POLICE have been granted dispersal powers to ban trouble-makers from Clacton town centre following an increase in antisocial behaviour.

The dispersal order, which has been obtained following the agreement of Tendring Council, gives police enhanced powers to reduce antisocial behaviour problems in defined areas between 9am today and 9am on Saturday.

It comes after town centre traders suffered abuse from a group of up to 20 youths, who were meeting daily at the derelict yard behind the former Carlton Pub in Rosemary Road, which was reportedly also being used by drunks and drug addicts.

Police also reported that five police officers have been assaulted in five days, including a female officer suffering serious injuries after being slashed in the face with garden shears following a "large disturbance" in Jackson Road on Tuesday night.

Insp Pete Gerard, of Clacton Community Policing Team, said: “We are aware that there has been a rise in incidents in the Clacton town centre area and have listened to people’s concerns.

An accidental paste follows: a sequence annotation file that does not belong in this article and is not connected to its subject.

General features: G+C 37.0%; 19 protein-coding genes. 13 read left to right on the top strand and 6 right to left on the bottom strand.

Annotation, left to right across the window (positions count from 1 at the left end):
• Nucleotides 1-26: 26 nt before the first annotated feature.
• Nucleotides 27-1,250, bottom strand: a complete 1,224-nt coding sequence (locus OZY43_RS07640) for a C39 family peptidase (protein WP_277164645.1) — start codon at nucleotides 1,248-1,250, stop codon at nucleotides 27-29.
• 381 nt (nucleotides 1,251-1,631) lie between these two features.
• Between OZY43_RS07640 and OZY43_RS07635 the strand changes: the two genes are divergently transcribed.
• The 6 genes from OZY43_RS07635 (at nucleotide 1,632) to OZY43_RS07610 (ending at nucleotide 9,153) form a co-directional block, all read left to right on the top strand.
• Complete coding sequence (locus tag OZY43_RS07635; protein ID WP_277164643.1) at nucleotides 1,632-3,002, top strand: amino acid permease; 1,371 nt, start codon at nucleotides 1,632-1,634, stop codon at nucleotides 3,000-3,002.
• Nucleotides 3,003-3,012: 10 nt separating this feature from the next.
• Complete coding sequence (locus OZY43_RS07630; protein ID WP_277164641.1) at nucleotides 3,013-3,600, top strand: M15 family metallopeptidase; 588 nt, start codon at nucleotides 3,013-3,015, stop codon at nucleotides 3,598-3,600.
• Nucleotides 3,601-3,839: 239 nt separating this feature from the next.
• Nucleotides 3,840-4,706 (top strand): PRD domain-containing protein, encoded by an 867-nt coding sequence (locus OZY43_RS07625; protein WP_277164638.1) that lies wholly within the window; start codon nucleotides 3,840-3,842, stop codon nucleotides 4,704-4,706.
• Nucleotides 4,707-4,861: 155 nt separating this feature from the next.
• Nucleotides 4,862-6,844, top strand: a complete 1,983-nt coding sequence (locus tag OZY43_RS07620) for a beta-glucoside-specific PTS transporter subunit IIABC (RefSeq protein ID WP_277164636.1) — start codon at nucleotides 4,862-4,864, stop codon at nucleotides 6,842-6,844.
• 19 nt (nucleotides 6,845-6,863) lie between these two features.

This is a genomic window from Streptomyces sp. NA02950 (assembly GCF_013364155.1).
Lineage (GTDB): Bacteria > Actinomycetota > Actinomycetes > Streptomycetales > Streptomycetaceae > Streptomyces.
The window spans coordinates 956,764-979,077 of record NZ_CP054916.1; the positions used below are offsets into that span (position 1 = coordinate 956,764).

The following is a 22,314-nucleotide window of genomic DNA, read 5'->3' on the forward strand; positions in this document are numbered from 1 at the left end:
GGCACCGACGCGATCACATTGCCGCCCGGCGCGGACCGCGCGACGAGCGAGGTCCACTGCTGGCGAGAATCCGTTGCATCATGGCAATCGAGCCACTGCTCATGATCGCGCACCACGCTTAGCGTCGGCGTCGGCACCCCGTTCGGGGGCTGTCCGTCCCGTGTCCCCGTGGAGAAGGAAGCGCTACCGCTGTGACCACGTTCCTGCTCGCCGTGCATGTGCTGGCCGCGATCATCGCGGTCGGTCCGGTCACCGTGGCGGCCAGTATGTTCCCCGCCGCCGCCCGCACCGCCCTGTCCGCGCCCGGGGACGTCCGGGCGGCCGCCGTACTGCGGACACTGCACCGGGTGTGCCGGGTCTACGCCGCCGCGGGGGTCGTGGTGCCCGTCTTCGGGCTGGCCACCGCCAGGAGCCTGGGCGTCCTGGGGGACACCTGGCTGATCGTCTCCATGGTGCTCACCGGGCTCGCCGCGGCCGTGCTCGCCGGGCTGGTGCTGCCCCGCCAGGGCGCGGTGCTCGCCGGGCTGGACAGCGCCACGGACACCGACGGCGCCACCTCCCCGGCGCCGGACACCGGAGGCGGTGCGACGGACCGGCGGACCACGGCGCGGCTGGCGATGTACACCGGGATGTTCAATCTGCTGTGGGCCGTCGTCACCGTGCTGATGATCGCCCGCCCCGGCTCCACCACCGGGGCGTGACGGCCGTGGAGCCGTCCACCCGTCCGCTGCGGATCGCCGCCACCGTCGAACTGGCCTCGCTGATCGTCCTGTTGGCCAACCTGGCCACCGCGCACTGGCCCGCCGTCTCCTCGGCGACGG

“The actions of a few are clearly affecting the ability for everyone to enjoy their community. This order will enable officers to react to those incidents and take action to stop anti-social behaviour.

“The use of this legislation may seem quite strong and in essence the order does permit officers to exclude persons from an area, the decision to implement this order is not taken lightly. However, faced with the reports we have received, this is a proportionate response.

"I am confident the order and increased policing over the next two days will quell some of the anti-social behaviour and we can build on the activity with some longer term action against identified offenders.”

The order covers Jackson Road, Rosemary Road, The Grove, Alexandra Road, Station Road, Carnarvon Road, Marine Parade East and West, including the lower promenade, Edith Road and all roads within the area defined by those roads.

The order gives officers the power to order anyone to leave the area for 48 hours if they have reasonable grounds to believe a person is committing or like to commit anti-social behaviour, crime and disorder.

Officers can also confiscate any item that could be used to commit anti-social behaviour, crime or disorder or give a person under the age of 16 direction to leave with police taking them home or to a place of safety.